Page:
aerial photographs, and landfill annual reports
              MSW composition (% MSW, other organic
              wastes, C&D, Fill)
                                                Waste categorization based on weigh scale
                                                records including reused and recycled material
                                                broken down by percent, mass or volume.
              Average Waste moisture content
                                                Waste records, climate data
              Average Waste Depth
                                                Up-to-date contour map, site records.
              Meteorological data, primarily precipitation
                                                Local weather authority or on-site meteorological
                                                station
              LFG flow rate and composition
                                                Site testing, Gas collection monitoring system,
                                                flow meter, in-line chromatograph or gas analyzer,
                                                third party laboratory analysis
              Landfill area covered by gas collection system     LFG system record drawings
              Emission factors and default input methane
              emission model parameters
                                                All applicable sources, U.S. EPA with programs such as
                                                the Landfill Methane Outreach Program (LMOP), also
                                                SWANA technical documents
              Landfill gas captured, flared and/or utilized
                                                Gas collection monitoring system, flow meter, in-line
                                                chromatograph or gas analyzer, third party laboratory
                                                analysis
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      M S W  Landfill  Sources    Guidance

Inventory
Quality  Control
Assurance  and
       Chapter 7 of the Climate Leaders Design
       Principles provides general guidelines
       for implementing a QA/QC process for
all emission estimates. For MSW landfill
sources, a review of input data and emission
factors should be verified for various
approaches, specifically if customized defaults
were developed based on site specific data.
QA/QC may include, but not limited to:

  Landfill methane emissions calculated using
   Landfill Gas Emission Model compared with
   emissions calculated using proprietary gas
   generation models developed by industry
   experts or other agencies.

  Landfill methane emissions calculated by
   gas collection system efficiency in compari-
   son to emissions estimated through gas
   modeling.
Examining the quality assurance and quality
control program associated with equipment
used for facility level LFG flow rate and
composition measurements and any equip-
ment used to calculate site-specific
emissions factors, or emissions.

Performing back-checks and re-calculations
for all equations used.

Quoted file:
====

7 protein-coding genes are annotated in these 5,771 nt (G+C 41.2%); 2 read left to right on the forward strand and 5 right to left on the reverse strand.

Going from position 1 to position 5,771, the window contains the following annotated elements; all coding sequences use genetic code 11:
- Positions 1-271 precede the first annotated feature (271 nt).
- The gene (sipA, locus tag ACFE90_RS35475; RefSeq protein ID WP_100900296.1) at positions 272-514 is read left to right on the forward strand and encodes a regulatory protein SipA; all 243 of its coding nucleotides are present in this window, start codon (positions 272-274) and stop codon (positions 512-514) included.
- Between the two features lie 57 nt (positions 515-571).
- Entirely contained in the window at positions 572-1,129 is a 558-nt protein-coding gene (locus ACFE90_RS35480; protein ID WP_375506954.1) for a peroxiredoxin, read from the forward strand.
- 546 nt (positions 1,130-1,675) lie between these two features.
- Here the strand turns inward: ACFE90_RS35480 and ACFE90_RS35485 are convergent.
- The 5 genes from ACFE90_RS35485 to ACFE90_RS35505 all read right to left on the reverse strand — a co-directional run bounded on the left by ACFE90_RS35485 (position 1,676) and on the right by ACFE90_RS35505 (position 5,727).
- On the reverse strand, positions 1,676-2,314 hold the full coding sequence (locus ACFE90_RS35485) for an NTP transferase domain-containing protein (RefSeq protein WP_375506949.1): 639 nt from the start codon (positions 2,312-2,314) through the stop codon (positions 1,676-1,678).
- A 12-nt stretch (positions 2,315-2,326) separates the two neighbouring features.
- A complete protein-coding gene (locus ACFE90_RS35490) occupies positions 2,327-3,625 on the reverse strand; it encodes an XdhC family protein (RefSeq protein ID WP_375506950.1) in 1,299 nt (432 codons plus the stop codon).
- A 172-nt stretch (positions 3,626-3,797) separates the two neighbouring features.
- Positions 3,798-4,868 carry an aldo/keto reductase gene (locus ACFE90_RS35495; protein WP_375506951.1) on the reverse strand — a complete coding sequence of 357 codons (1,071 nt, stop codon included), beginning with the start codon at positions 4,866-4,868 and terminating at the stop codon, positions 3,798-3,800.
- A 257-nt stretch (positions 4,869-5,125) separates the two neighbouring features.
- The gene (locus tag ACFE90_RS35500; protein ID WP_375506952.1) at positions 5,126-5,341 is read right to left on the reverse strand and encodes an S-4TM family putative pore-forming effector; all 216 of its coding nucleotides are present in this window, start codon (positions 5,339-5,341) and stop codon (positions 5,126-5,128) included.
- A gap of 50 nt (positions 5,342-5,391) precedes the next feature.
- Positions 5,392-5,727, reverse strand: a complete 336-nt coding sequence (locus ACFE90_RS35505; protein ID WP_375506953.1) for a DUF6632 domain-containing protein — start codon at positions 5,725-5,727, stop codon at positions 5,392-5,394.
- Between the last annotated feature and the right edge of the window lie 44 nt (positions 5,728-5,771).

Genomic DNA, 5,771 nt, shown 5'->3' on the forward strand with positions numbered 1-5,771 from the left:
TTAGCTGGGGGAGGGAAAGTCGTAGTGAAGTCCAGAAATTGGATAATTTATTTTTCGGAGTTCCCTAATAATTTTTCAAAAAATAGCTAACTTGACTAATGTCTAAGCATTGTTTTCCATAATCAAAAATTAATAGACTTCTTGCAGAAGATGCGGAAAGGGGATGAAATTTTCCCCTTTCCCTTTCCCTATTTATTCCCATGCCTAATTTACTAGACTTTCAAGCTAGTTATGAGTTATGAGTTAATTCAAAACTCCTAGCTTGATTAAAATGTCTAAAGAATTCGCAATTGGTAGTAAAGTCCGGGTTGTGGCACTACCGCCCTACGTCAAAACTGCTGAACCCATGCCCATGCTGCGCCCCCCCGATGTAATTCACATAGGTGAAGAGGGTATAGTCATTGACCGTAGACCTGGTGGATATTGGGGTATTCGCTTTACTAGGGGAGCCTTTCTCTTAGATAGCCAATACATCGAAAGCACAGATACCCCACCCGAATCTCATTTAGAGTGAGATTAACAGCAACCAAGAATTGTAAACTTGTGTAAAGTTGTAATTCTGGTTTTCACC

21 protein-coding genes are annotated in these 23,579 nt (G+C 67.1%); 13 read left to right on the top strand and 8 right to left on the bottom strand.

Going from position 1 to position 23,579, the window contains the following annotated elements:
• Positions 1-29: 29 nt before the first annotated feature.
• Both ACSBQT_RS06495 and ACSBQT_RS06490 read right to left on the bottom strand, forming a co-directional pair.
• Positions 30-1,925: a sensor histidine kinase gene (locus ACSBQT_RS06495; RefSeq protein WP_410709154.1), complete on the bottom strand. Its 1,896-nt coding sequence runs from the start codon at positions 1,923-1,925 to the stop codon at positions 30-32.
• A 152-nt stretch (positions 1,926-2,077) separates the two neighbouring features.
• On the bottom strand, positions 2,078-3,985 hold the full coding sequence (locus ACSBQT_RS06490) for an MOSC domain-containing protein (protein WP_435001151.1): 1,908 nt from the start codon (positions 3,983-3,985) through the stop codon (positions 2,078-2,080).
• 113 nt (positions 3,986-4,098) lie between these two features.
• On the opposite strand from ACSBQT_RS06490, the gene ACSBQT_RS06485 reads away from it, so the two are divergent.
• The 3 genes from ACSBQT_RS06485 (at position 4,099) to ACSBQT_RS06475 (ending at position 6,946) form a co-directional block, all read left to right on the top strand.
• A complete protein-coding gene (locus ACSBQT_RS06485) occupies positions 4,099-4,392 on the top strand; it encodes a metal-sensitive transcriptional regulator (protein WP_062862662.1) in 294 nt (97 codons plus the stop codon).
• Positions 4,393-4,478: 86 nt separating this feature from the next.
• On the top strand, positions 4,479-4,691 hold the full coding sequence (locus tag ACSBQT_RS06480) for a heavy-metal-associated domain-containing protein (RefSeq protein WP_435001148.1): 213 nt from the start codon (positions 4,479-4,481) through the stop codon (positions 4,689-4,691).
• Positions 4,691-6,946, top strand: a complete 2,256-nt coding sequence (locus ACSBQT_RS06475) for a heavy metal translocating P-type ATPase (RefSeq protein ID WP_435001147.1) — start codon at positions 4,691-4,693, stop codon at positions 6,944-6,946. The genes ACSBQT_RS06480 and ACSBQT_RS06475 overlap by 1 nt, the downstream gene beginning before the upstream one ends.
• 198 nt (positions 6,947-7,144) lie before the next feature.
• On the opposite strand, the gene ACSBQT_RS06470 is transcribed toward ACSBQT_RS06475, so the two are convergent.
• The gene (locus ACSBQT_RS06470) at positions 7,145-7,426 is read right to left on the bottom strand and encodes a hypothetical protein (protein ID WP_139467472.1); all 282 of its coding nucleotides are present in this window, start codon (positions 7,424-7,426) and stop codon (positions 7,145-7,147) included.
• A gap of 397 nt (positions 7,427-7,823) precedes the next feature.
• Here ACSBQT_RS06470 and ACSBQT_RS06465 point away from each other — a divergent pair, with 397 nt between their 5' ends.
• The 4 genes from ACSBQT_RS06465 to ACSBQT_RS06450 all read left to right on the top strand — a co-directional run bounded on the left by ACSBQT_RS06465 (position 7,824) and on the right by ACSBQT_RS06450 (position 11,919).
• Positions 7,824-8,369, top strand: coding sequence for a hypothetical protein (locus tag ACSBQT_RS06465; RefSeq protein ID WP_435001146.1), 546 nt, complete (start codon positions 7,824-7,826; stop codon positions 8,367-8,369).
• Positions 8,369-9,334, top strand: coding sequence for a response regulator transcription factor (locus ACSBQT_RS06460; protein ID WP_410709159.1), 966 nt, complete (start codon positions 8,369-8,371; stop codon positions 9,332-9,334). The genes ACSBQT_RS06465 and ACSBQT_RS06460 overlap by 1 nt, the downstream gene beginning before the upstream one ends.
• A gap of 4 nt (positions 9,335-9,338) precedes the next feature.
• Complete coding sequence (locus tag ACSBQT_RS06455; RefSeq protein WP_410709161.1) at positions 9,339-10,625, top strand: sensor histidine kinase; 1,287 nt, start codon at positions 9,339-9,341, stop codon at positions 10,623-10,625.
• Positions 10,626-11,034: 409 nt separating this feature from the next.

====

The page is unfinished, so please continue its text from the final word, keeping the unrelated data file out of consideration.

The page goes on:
Landfill gas sampling and third-party labora-
tory analysis using the applicable U.S. EPA
test methods for determination of methane
and total hydrocarbon content.

Ensuring that measuring and monitoring
equipment is maintained, operated and
calibrated based on manufacturer's  recom-
mendation and calibration and maintenance
records kept for audit purposes.
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                                 M S W  Landfill  Sources   Guidance
           LandGEM  Sample Output

           The following is a sample text emission output report generated using LandGEM Version 2.01
           and based on the example and model input parameters in Section 2.1.
LandGEM 2.01 Text Report
Source: Operating Parameters: ALANDFILLOOO
Model Parameters
Lo : 100.00 mA3/Mg ***** User Mode Selection *****
k : 0.0200 1/yr ***** User Mode Selection *****
NMOC : 4000.00 ppmv ***** User Mode Selection *****
Methane : 50.0000 % volume
Carbon Dioxide : 50.0000 % volume
Landfill
Parameters





Landfill type : No Co-Disposal
Year Opened : 1982 Current Year : 2003 Closure Year: 2012
Capacity : 2400000 Mg
Average Acceptance Rate Required from Current Year to Closure Year : 80000.00 Mg/year
Model Results
Year
1983
1984
1985
1986
1987
1988
1989
1990
1991
1992
1993
Refuse In
Place (Mg)
8.000E+04
1.600E+05
2.400E+05
3.200E+05
4.000E+05
4.800E+05
5.600E+05
6.400E+05
7.200E+05
8.000E+05
8.800E+05
Methane Emission Rate
(Mg/yr)
1.067E+02
2.114E+02
3.139E+02
4.145E+02
5.130E+02
6.096E+02
7.043E+02
7.971E+02
8.880E+02
9.772E+02
1.065E+03
(Cubic m/yr)
1.600E+05
3.168E+05
4.706E+05
6.212E+05
7.689E+05
9.137E+05
1.056E+06
1.195E+06
1.331E+06
1.465E+06
1.596E+06
Methane Emission Rate
Year
1994
1995
1996
1997
1998
1999
2000
2001
2002
2003

Refuse In
Place (Mg)
9.600E+05
1.040E+06
1.120E+06
1.200E+06
1.280E+06
1.360E+06
1.440E+06
1.520E+06
1.600E+06
1.680E+06

(Mg/yr)
1.150E+03
1.234E+03
1.317E+03
1.397E+03
1.476E+03
1.554E+03
1.630E+03
1.704E+03
1.777E+03
1.849E+03

(Cubic m/yr)
1.724E+06
1.850E+06
1.973E+06
2.094E+06
2.213E+06
2.329E+06
2.443E+06
2.554E+06
2.664E+06
2.771E+06

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&EPA
     United States
     Environmental Protection
     Agency

     Office of Air and Radiation (6202J)
     EPA430-K-04-011
     October 2004
     www.epa.gov/climateleaders